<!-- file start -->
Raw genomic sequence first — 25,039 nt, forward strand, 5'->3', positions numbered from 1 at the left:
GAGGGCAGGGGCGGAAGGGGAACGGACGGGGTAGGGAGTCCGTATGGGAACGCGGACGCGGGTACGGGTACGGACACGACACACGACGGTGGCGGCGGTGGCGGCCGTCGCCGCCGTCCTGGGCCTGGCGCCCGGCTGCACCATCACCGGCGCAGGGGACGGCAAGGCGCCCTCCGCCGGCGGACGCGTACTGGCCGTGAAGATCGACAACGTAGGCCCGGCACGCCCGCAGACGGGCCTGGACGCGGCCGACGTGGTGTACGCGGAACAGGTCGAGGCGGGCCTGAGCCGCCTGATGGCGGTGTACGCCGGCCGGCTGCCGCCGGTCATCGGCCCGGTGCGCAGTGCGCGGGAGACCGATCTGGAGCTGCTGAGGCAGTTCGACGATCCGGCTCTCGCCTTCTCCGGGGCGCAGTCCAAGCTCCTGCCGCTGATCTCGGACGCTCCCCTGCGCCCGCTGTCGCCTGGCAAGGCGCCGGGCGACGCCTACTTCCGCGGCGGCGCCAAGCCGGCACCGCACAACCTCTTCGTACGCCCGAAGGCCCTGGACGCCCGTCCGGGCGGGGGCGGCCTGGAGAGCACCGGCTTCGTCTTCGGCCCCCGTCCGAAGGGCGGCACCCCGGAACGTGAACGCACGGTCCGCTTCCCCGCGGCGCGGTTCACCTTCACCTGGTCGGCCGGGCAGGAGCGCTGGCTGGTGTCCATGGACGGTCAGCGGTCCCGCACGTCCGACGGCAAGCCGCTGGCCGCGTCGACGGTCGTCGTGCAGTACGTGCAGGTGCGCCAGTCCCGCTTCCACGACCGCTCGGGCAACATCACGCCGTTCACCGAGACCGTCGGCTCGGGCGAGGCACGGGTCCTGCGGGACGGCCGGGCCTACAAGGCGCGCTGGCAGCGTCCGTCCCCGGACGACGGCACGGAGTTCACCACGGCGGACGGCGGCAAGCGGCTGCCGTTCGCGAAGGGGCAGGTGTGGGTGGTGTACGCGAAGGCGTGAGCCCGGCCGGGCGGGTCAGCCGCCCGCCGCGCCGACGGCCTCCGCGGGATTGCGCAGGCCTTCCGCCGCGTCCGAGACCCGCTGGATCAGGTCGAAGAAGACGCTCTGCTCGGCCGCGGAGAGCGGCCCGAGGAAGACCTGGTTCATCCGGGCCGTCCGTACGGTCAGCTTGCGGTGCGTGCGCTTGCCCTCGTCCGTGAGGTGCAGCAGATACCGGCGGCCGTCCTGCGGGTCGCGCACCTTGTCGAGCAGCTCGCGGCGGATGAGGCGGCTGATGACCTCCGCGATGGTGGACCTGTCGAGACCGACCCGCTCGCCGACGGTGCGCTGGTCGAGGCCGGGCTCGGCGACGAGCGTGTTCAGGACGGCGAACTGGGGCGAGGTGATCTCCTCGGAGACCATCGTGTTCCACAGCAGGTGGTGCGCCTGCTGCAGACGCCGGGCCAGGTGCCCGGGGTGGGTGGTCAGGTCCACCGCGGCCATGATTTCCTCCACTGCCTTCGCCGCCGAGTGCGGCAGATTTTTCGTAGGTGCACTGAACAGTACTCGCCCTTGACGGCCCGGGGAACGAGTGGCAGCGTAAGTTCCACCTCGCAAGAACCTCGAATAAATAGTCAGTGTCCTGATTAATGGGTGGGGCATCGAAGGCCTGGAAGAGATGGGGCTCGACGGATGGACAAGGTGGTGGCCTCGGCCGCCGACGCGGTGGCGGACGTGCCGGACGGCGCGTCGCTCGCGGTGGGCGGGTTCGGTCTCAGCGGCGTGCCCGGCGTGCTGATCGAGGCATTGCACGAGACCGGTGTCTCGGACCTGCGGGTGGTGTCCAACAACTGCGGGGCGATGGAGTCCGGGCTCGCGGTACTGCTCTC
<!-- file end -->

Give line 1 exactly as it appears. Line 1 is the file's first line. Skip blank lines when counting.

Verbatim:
Raw genomic sequence first — 25,039 nt, forward strand, 5'->3', positions numbered from 1 at the left: